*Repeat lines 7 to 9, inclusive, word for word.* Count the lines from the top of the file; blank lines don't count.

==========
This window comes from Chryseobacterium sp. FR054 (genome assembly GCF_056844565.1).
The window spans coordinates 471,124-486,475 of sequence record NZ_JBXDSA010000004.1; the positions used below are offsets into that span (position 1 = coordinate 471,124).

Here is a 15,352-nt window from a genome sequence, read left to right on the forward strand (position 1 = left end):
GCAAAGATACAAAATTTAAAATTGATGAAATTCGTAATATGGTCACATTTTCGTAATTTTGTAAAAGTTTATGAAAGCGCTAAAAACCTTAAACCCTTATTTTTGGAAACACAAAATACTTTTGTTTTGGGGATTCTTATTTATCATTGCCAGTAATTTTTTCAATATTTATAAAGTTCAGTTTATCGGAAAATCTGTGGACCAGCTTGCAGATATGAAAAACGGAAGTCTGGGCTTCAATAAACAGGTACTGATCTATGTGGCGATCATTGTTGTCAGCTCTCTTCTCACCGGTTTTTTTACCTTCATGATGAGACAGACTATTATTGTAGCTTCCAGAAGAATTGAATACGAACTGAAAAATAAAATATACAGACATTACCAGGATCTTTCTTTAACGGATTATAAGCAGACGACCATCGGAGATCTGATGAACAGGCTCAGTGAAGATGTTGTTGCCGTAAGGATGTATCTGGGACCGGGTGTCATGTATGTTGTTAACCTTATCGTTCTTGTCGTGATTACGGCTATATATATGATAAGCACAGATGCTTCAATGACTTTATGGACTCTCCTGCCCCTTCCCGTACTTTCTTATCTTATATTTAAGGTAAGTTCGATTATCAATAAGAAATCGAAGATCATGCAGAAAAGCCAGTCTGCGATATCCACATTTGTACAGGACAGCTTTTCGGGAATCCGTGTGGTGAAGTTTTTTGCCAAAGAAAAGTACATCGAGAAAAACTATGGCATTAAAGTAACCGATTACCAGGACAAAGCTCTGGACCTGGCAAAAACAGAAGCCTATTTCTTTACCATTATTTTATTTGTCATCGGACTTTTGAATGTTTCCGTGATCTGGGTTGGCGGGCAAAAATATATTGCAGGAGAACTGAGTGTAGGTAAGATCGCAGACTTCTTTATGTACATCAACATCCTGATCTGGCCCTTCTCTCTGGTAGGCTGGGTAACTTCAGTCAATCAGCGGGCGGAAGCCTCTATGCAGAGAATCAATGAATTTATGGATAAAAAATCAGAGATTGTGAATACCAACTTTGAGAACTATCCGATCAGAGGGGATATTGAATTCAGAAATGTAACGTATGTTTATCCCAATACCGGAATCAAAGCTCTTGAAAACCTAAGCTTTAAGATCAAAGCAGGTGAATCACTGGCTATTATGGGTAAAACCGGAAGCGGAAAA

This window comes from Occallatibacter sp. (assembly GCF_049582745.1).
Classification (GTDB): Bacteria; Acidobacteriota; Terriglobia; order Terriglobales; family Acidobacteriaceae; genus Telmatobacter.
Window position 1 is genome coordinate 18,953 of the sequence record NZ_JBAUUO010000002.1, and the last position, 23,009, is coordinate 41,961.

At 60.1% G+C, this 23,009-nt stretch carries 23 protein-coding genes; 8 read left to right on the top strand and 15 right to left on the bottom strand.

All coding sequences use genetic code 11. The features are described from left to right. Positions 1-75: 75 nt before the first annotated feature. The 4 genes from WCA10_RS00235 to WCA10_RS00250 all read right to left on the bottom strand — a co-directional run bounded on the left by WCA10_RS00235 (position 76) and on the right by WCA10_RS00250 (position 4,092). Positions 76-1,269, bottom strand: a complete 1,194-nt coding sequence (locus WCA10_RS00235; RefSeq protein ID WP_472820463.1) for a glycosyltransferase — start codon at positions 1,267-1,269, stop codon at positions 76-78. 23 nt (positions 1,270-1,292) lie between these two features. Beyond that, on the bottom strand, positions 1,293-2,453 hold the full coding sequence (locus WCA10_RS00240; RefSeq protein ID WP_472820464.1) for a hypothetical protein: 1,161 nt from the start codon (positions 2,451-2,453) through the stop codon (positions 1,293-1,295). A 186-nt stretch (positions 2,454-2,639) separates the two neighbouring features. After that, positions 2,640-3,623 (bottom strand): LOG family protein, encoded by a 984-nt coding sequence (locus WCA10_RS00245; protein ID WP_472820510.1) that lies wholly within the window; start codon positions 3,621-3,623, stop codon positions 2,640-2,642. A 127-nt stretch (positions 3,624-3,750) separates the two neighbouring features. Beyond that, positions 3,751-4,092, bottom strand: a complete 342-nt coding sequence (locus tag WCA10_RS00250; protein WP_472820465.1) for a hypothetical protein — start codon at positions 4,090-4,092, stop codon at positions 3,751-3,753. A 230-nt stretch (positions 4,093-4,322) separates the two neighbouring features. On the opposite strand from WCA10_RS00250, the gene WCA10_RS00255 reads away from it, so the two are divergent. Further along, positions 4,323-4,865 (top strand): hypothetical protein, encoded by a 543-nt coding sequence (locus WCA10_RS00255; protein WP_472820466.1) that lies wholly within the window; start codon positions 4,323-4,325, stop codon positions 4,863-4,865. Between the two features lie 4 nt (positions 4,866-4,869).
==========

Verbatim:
Window position 1 is genome coordinate 18,953 of the sequence record NZ_JBAUUO010000002.1, and the last position, 23,009, is coordinate 41,961.

At 60.1% G+C, this 23,009-nt stretch carries 23 protein-coding genes; 8 read left to right on the top strand and 15 right to left on the bottom strand.

All coding sequences use genetic code 11. The features are described from left to right. Positions 1-75: 75 nt before the first annotated feature. The 4 genes from WCA10_RS00235 to WCA10_RS00250 all read right to left on the bottom strand — a co-directional run bounded on the left by WCA10_RS00235 (position 76) and on the right by WCA10_RS00250 (position 4,092). Positions 76-1,269, bottom strand: a complete 1,194-nt coding sequence (locus WCA10_RS00235; RefSeq protein ID WP_472820463.1) for a glycosyltransferase — start codon at positions 1,267-1,269, stop codon at positions 76-78. 23 nt (positions 1,270-1,292) lie between these two features. Beyond that, on the bottom strand, positions 1,293-2,453 hold the full coding sequence (locus WCA10_RS00240; RefSeq protein ID WP_472820464.1) for a hypothetical protein: 1,161 nt from the start codon (positions 2,451-2,453) through the stop codon (positions 1,293-1,295). A 186-nt stretch (positions 2,454-2,639) separates the two neighbouring features. After that, positions 2,640-3,623 (bottom strand): LOG family protein, encoded by a 984-nt coding sequence (locus WCA10_RS00245; protein ID WP_472820510.1) that lies wholly within the window; start codon positions 3,621-3,623, stop codon positions 2,640-2,642. A 127-nt stretch (positions 3,624-3,750) separates the two neighbouring features. Beyond that, positions 3,751-4,092, bottom strand: a complete 342-nt coding sequence (locus tag WCA10_RS00250; protein WP_472820465.1) for a hypothetical protein — start codon at positions 4,090-4,092, stop codon at positions 3,751-3,753. A 230-nt stretch (positions 4,093-4,322) separates the two neighbouring features. On the opposite strand from WCA10_RS00250, the gene WCA10_RS00255 reads away from it, so the two are divergent. Further along, positions 4,323-4,865 (top strand): hypothetical protein, encoded by a 543-nt coding sequence (locus WCA10_RS00255; protein WP_472820466.1) that lies wholly within the window; start codon positions 4,323-4,325, stop codon positions 4,863-4,865. Between the two features lie 4 nt (positions 4,866-4,869).